New to reloading - what to change first?

Boozer

Well-Known Member
Joined
Dec 22, 2009
Messages
110
Location
KC
Just bought a reloading set-up, and was wondering something. Unless I'm the luckiest guy on earth, my first few reloads won't result in tiny one-hole groups. So after that happens, what do I change first? I'm working on a 30-06 rem 700. I have quite a few once fired remington brass, so I would like to try use it. I plan to do all recommended prep work to the brass, including sorting by weight and prepping primer pockets. After much research I will likely buy 1lb each of imr 4350, varget, and imr 4895. And I'm still not sure what bullets to use, but I think I'll start with Berger. As it will primarily be a hunting rifle.

When your load doesn't work, what do you start changing first? Seating depth? Powder, powder charge? Bullets?
 

Garycrow

Well-Known Member
Joined
Jan 30, 2011
Messages
503
Seating depth usually makes the most difference assuming it's a bullet the rifle likes. Some rifles don't like some bullets and you just have to go with another one, but if it doesn't hate the bullet you can usually tune it up by adjusting seating depth.
 

g0rd0

Well-Known Member
Joined
Mar 9, 2012
Messages
610
Location
New germany, NS
first of all get a log book then if the brass is once fired in your rifle neck size, trim sort, and do all of the prep you deem necessary. After that only use 1 brand of brass, keep the rest for different trials.
Now start with 1 bullet and 1 primer. Eg., Fed. brass + speer 180grn sp + cci standard primer set your seat depth to the book quote. Then choose a powder start with sug start load and load 5, increase by .5 grn and work up to max checking for preasure signs then log each load + group. Make a special note for the most accurate.
Now using the same brass, bullet and primer repeat your case prep and do the same with a different powder. Once you see witch powder is the most accurate you can work with different seat depths.
But, wait here is the good news, with each different bullet you get to do this all over again.
My fav rifle (a Sav. mod. 11 in 7rm), loves 150 grn sp's and etips. Works very good with 139grn and 140grn sp's. Shoots good with 175grn BUT no way can I find a load for 162 and 165 grn. Go figure.
Have fun:D
 

Boozer

Well-Known Member
Joined
Dec 22, 2009
Messages
110
Location
KC
So, continuing to research this.... Just read the OCW method. Seems very systematic and scientific. Will likely try to "rough in" the seating depth first, the go for OCW, then fine tune the seating depth...
 

Corey Schwanz

Well-Known Member
Joined
Nov 10, 2014
Messages
191
Location
Indiana
Seating depth can be a biggie, especially with some of the Berger VLDs. Here is a short article from our website that may help if you choose the VLD route: VLD: Making it Shoot | Berger Bullets. Another option is the Classic Hunter line of bullets which are designed for SAAMI spec applications and are usually easier to tune.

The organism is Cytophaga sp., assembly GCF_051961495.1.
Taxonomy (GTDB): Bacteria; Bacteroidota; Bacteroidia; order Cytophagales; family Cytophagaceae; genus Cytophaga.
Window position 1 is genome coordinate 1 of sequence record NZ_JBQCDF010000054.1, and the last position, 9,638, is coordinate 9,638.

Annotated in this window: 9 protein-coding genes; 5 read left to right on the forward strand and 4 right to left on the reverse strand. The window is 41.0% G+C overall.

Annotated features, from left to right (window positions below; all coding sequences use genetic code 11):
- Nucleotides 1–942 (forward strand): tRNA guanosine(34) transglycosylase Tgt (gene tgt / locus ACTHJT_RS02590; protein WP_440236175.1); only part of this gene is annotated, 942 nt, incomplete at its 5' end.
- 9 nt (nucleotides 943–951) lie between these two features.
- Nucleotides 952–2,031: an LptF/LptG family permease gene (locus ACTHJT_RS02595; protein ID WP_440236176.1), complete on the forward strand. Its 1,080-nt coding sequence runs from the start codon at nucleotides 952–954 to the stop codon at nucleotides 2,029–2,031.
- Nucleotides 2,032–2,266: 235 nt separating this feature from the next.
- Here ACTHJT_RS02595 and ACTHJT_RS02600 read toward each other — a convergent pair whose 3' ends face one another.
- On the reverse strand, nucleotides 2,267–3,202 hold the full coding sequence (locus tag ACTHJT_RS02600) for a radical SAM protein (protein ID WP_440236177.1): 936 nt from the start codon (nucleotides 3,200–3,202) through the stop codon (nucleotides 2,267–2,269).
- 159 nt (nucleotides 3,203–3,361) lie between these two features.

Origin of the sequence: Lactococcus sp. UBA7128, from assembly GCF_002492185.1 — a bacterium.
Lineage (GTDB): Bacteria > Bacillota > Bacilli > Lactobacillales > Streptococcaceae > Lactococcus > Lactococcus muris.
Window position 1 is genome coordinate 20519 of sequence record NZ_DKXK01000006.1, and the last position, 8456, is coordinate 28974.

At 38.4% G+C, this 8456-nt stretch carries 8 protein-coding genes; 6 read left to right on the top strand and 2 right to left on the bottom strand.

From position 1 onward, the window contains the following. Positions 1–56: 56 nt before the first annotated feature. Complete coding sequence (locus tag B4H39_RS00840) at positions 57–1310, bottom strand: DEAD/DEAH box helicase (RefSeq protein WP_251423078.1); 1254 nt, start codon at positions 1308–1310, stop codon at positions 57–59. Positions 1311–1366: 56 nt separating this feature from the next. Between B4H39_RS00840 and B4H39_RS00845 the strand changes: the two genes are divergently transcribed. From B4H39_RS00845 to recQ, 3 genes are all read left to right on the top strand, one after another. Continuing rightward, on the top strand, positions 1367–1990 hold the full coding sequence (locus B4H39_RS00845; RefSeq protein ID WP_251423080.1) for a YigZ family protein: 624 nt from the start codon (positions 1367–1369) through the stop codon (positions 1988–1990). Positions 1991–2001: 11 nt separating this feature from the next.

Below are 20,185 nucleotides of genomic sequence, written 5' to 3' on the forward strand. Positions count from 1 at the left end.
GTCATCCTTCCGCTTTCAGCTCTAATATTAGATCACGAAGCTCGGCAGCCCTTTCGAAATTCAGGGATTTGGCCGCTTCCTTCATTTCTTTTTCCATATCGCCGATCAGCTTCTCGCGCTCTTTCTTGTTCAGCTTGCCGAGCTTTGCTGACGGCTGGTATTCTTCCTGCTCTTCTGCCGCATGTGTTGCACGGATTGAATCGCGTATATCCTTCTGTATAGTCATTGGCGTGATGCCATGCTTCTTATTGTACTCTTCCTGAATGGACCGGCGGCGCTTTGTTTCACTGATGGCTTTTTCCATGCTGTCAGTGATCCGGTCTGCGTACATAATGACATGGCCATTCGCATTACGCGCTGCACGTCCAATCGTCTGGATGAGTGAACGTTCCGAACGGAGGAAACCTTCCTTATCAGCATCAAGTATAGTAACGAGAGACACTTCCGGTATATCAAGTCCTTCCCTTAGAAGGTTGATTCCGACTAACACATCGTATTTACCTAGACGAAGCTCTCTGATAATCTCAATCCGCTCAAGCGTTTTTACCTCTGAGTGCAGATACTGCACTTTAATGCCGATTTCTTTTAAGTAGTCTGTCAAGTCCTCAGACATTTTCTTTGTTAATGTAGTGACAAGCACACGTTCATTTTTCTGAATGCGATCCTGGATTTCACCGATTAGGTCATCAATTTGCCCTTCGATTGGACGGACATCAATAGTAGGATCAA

Once you pick a bullet you like, then you'll want to start playing with seating depths to see what the rifle likes and then adjust powder to find the best accuracy. I wish there was a shortcut but its basically trial and error.

The key word to always remember is consistency. You want as many factors as possible to be the same from one round to the next!
 

frankinaustin

Well-Known Member
Joined
Oct 2, 2013
Messages
244
Not that you asked, but I will offer up a bit of extra wisdom: learn - practice - perfect the art of the slow gradual squeeze of that trigger. In fact when I'm at the range working on load research, before I push that safety forward, I will practice squeeze on a safed trigger about 5 times. Think of it like when you are on the golf green and you ghost practice your put before you address the ball.

I have found that I get a whole lot more "transparent truth" about a load when I put a lot of effort into having optimal squeeze habits. And another helpful trick is to shoot to 300 yards with no fewer than five shots. There is no truth in a 3 round group at 100 yards. And that's what you are looking for: truth.
 

roninflag

Well-Known Member
Joined
Feb 27, 2006
Messages
3,248
Location
az
what scope? how is the trigger? rem 700 long range?? i have loaded a lot of 30-06 ammo. i would load 49.5 50 and 50.5 of varget . 168 berger. 210M. .030 off the lands and go shoot.
 

Mike 338

Well-Known Member
Joined
Feb 4, 2012
Messages
1,799
Location
Boise, ID
So, continuing to research this.... Just read the OCW method. Seems very systematic and scientific. Will likely try to "rough in" the seating depth first, the go for OCW, then fine tune the seating depth...
Your onto something.
 

roninflag

Well-Known Member
Joined
Feb 27, 2006
Messages
3,248
Location
az
i always choose lapua brass first. then nosler . no case prep with either of those. .
 

Kansaswoodguy

Well-Known Member
Joined
Aug 26, 2014
Messages
568
Remember


consistency = accuracy

changing anything changes everything

what I mean by this is working up a load and changing anything like primer manufactures nullifies all dáta you previously had for that component combination get a journal and keep good notes. Start with commonly known good loads for your caliber a quick google search should help with this but make sure to check them against a reloading book to make sure they are safe. I have often found that matching the burn rate to the bullet weight makes major differences in accuracy but this is not always easy done the Searia book lists accuracy loads that may not be a bad place to start to get some bullet weight powder burn rate pairings that play well together
 

Trending threads

Top